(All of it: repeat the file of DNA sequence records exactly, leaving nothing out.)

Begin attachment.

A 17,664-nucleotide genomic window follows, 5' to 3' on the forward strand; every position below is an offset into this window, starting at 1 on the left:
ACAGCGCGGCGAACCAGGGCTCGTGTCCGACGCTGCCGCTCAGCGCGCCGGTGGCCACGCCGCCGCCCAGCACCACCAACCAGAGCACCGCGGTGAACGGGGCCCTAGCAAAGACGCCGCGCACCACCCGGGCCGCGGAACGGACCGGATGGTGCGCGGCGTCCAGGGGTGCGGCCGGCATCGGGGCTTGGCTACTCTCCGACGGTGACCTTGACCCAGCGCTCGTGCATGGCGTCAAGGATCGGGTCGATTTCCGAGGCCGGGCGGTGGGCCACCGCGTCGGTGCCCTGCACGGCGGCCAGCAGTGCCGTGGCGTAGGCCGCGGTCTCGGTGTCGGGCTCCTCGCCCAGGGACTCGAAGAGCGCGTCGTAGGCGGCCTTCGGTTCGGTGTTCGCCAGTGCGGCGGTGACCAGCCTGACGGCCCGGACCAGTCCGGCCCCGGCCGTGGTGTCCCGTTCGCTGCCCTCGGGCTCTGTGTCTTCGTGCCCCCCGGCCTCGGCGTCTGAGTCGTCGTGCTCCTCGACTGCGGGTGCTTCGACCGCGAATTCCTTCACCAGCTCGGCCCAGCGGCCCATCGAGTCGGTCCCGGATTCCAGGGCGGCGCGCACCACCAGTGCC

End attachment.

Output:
A 17,664-nucleotide genomic window follows, 5' to 3' on the forward strand; every position below is an offset into this window, starting at 1 on the left:
ACAGCGCGGCGAACCAGGGCTCGTGTCCGACGCTGCCGCTCAGCGCGCCGGTGGCCACGCCGCCGCCCAGCACCACCAACCAGAGCACCGCGGTGAACGGGGCCCTAGCAAAGACGCCGCGCACCACCCGGGCCGCGGAACGGACCGGATGGTGCGCGGCGTCCAGGGGTGCGGCCGGCATCGGGGCTTGGCTACTCTCCGACGGTGACCTTGACCCAGCGCTCGTGCATGGCGTCAAGGATCGGGTCGATTTCCGAGGCCGGGCGGTGGGCCACCGCGTCGGTGCCCTGCACGGCGGCCAGCAGTGCCGTGGCGTAGGCCGCGGTCTCGGTGTCGGGCTCCTCGCCCAGGGACTCGAAGAGCGCGTCGTAGGCGGCCTTCGGTTCGGTGTTCGCCAGTGCGGCGGTGACCAGCCTGACGGCCCGGACCAGTCCGGCCCCGGCCGTGGTGTCCCGTTCGCTGCCCTCGGGCTCTGTGTCTTCGTGCCCCCCGGCCTCGGCGTCTGAGTCGTCGTGCTCCTCGACTGCGGGTGCTTCGACCGCGAATTCCTTCACCAGCTCGGCCCAGCGGCCCATCGAGTCGGTCCCGGATTCCAGGGCGGCGCGCACCACCAGTGCC